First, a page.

Editor’s Note: I am posting this from St. Lucia and will not get home until late next Wednesday so please forgive the fact that these will probably be shorter, less well researched, and posted irregularly. I also can’t promise a theme most nights since most of the horror I’m bringing with me is from my Universal Horror boxset so there won’t be as much variety.
10/23/2017 – Literature: This Book Is Full of Spiders (2012)
Written by David Wong
Bet you didn’t see this coming. Well to be honest I didn’t either. I mean I knew I was going to read this book this vacation and that I was going to write about it, but I figured it would just be as a bonus. Well for the first time ever, I’m choosing a book instead of a movie. Don’t worry, I haven’t violated the terms of my probation. There’s still a movie review coming down below. It’s just that absent my DVR and a reliable stream (it could probably be done but I just want to avoid the headache) and staring at a list of four titles which included two more werewolf titles, another Invisible Man film, and what would be the THIRD adaptation of Phantom of the Opera I’ve seen this month and trying to find a topic to talk about that I haven’t before feels like a fool’s errand.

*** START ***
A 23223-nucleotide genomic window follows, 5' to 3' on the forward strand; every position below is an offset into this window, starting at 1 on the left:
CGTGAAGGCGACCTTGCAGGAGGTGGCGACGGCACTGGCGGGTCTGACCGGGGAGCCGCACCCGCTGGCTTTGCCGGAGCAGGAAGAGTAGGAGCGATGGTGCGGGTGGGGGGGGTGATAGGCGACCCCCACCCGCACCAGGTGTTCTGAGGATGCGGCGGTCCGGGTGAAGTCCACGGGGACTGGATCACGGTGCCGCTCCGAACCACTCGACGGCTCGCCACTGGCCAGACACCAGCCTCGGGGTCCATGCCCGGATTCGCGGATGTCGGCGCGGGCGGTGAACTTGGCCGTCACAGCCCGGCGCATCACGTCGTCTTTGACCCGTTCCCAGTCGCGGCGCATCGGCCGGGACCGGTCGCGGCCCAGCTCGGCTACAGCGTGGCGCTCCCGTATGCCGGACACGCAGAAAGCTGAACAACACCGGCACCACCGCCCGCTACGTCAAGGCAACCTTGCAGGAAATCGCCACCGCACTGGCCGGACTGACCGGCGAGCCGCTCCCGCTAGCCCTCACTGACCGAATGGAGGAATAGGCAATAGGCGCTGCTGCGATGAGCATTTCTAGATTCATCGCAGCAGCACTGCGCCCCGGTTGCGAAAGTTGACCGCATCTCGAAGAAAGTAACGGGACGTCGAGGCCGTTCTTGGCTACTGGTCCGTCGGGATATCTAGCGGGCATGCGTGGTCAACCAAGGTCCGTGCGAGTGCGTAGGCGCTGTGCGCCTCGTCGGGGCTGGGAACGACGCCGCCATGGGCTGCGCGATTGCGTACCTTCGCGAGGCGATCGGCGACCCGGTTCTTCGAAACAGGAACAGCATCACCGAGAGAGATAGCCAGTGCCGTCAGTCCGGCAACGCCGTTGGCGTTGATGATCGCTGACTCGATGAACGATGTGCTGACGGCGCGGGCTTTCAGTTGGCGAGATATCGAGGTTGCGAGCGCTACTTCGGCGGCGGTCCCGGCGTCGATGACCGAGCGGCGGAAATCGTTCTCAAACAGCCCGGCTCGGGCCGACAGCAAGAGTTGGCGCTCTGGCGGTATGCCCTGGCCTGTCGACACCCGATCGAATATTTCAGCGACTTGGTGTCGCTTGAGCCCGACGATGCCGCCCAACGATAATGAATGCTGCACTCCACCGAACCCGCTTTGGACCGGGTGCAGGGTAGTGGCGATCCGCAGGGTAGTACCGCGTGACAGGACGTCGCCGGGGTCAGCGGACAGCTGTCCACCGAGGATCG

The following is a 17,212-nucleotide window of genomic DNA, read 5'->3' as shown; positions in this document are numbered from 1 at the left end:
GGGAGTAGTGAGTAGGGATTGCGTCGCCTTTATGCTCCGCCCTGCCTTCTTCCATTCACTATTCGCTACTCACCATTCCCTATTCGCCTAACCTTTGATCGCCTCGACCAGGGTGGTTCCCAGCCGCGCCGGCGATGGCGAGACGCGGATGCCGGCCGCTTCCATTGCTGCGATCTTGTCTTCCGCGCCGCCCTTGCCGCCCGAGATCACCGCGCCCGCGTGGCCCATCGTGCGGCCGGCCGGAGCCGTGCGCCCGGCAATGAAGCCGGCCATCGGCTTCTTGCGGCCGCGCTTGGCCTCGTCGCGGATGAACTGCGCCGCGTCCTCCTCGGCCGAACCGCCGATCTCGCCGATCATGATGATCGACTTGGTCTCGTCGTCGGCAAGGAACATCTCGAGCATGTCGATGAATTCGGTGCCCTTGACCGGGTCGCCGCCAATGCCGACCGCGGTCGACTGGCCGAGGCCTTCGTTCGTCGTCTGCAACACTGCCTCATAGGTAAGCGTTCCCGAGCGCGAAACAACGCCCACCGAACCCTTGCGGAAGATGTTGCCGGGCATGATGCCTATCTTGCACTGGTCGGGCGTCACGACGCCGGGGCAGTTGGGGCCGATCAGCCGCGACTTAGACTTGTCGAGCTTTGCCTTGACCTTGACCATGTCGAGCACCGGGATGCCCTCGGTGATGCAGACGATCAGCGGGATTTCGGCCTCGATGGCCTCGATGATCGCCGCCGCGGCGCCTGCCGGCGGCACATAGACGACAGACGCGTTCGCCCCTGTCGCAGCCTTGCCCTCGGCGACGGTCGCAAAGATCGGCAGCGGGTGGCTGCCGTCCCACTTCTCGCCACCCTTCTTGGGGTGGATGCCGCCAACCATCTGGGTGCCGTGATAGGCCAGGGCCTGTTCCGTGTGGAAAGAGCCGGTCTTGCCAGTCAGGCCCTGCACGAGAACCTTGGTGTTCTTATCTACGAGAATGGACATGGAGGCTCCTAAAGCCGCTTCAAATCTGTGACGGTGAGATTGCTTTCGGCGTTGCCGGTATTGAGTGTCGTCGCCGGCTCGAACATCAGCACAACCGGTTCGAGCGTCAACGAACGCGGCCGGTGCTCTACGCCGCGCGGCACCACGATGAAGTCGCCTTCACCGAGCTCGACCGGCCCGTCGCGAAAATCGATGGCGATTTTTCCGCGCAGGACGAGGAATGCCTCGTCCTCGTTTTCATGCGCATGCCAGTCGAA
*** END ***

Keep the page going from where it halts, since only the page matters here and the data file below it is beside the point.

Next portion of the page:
I’ve mentioned plenty of times before that I am nowhere near as qualified to speak on horror novels as I am on horror films. I love reading but if a book isn’t done in a day or two (maybe three as I did with this one), I will never finish it. I just can’t do a chapter or two a night, I have to marathon them and the only time I really get to do that is on vacation and generally only beach vacations. I also don’t read as much as I used to and by the time I got into horror, my reading had already gone down quite a bit. I only just read a tiny bit of Lovecraft for last year and as I said in my It review, I’ve read exactly one Stephen King book and it was On Writing. I’ve never read many of the other classics as well (though I may have another novella done for tomorrow).